Dr. Artika Tyner was pondering how to make a real difference in the midst of the COVID-19 pandemic and in the aftermath of George Floyd’s murder when calls for an end to systemic racism took over the globe. As an author, educator, speaker, dynamic advocate and leader for social change, Civil Rights attorney, and Associate Vice President of Diversity & Inclusion at the University of St. Thomas, Dr. Tyner says she was wondering: “How do you create spaces for artists and writers to build and reimagine the world we all want to live in?”
Dr. Tyner had a space available. She owns a house in the Ronda neighborhood of St. Paul (where she grew up) with an upstairs that was waiting for a purpose. Plus, she needed a place for the board of her nonprofit, Planting People Growing Justice Leadership Institute, to meet. She also wondered, “How do you make an office space available for others, so they can have [as Virginia Woolf put it] ‘a room of their own’ and invite people who would reflect what a racially just society would look like?”
She emailed LiLu Interiors in Minneapolis, asking if Lisa Peck, owner and principal designer, knew of anyone that could help. “I told her, ‘Oh, we can do that for you,’” Peck says. Since meeting at a Girl Scouts’ women’s leadership event, Dr. Tyner and Peck had become friends. “We have mutual respect and support for each other,” Dr. Tyner says.
“I had just stuck two chairs and sofa up there,” Dr. Tyner says. “Interior design is not my talent.” She asked Peck and interior designer LuAnne Silvia: “Can you make this space feel like Ghana?” (Dr. Tyner’s nonprofit is committed to supporting literacy and youth leadership development initiatives in Ghana. The country is also Dr. Tyner’s spiritual home.)
“Artika has beautifully dyed fabric from Ghana,” Silvia says, “so that was our inspiration.” Dr. Tyner also sent the designers photos of places in Ghana that she loves, including spaces with white walls and dark wood. “Then, we started thinking about our generous and kind neighbors at IMS,” Silvia continues.
They started with Charlie Flynn at Francis King Showroom, “because we knew he had an area with close-out furnishings.” Flynn ended up donating four matching chairs by CR Laine with a “pretty, dark-wood finish and fabric that resembles a rattan or bamboo pattern that feels warm and tropical,” Silvia says. Other showrooms followed suit (see below for a list of donations).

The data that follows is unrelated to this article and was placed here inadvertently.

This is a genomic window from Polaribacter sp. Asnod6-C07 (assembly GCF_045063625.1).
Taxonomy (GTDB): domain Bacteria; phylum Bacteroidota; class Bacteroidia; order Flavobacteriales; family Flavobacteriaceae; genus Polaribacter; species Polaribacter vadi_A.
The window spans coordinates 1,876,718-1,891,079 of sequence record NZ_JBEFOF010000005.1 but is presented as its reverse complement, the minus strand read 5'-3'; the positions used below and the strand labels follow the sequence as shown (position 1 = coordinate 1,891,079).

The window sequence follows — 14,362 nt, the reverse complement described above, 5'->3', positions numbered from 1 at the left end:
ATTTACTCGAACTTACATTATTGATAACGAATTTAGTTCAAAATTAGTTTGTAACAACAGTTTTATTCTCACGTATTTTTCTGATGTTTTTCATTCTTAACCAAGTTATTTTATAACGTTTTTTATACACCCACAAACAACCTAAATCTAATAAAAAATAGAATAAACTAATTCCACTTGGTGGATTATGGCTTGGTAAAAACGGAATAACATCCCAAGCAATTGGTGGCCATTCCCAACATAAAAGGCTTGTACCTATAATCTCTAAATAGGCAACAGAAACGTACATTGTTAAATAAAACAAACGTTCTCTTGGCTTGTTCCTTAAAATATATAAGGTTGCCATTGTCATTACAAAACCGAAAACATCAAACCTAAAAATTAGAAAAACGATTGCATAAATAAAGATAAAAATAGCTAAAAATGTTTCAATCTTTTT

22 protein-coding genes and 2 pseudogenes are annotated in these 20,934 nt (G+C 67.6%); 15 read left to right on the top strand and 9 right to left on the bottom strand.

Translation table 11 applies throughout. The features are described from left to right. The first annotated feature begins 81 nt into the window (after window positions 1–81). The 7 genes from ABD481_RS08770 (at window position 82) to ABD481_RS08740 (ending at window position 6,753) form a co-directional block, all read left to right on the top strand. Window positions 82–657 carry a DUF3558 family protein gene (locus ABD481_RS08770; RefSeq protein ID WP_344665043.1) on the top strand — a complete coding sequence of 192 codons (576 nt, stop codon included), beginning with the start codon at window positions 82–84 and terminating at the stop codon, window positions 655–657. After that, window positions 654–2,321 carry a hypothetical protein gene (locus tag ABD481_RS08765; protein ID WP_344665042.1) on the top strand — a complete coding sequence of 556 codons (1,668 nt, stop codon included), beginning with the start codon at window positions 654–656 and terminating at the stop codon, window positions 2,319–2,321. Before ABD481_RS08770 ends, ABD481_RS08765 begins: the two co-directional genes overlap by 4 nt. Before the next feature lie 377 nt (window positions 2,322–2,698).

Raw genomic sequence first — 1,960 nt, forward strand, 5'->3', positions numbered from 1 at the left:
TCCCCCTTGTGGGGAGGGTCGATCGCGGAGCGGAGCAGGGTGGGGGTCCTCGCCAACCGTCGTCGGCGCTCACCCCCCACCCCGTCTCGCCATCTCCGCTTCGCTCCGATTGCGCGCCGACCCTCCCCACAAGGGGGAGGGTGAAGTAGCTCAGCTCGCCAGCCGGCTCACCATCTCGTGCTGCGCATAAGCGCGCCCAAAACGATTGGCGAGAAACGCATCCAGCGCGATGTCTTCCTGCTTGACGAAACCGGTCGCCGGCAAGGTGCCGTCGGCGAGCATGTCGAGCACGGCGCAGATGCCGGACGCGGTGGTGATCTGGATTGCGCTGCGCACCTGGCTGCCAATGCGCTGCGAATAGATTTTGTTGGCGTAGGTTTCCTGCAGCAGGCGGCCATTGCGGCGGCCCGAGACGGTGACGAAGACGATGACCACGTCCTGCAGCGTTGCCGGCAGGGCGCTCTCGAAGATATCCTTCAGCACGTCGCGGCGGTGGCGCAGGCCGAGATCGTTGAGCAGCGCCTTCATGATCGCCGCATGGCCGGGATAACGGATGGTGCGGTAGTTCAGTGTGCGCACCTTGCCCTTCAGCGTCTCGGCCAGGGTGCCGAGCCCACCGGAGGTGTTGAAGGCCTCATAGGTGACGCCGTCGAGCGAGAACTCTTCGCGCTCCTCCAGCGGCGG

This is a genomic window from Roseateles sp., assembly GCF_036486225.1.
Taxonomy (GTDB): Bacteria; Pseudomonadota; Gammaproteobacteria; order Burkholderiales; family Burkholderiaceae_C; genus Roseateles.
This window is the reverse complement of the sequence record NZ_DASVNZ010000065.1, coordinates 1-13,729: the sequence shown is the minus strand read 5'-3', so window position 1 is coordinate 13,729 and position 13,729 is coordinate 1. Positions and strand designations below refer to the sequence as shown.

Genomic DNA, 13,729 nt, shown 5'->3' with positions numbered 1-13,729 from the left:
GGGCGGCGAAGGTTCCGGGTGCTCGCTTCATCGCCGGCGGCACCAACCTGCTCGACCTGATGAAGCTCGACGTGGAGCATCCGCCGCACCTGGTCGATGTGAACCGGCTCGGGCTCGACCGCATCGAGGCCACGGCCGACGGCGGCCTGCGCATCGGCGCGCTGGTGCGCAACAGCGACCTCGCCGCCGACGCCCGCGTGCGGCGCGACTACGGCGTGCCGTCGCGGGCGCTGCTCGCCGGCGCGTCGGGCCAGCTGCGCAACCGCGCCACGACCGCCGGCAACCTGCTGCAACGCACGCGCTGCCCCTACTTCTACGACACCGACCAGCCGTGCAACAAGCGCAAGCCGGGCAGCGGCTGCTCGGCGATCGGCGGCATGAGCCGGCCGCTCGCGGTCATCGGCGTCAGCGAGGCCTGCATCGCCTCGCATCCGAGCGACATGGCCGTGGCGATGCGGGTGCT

The designers also worked with Dr. Tyner on selecting vibrant colors, textures, and artwork for the space. “It all came together like magic,” Dr. Tyner says. She now calls the space AYA Place. AYA (pronounced as “eye–ah”) is part of adinkra—visual symbols linked to the (former) Gyaman kingdom and Ashanti culture. Aya translates as “fern,” and symbolizes endurance, resourcefulness, and defiance against oppression.
“During the social unrest last summer, we were moved to do something that would make a difference in our community,” Peck says. “LuAnne and I are both readers. We’ve always done pro bono work. We seek out opportunities to support diverse voices. It was the perfect moment to do Artika’s project.”
Moreover, Peck adds, “We focus on joy, positivity, and lifting others up in our work. That’s also part of Artika’s mission in life. We were excited to do something wonderful for her with her space.” Dr. Tyner adds, “Working with LiLu was beyond belief. LuAnne and Lisa started with an idea of Ghana and created a space that manifests that cultural experience. Now, there’s a new meeting space for artists and creatives to pause, reflect, and grow.”
- Nicole Alatar at Sherwin-Williams
- Five gallons of Emerald Designer Edition interior paint
- Charlie Flynn at Francis King Showroom
- Four Lounge chairs by CR Laine
- Brenda Scherping-Westphal at AJ Maison Showroom
- Area rug by Dash & Albert
- Brant McManigle at Southern Lights
- Bathroom light fixture by Quoizel
- Jeffrey Rogness at Contemporary Blind Design
- Installation of discounted wood blinds
- Hang It Inc.
- Provided discounted art framing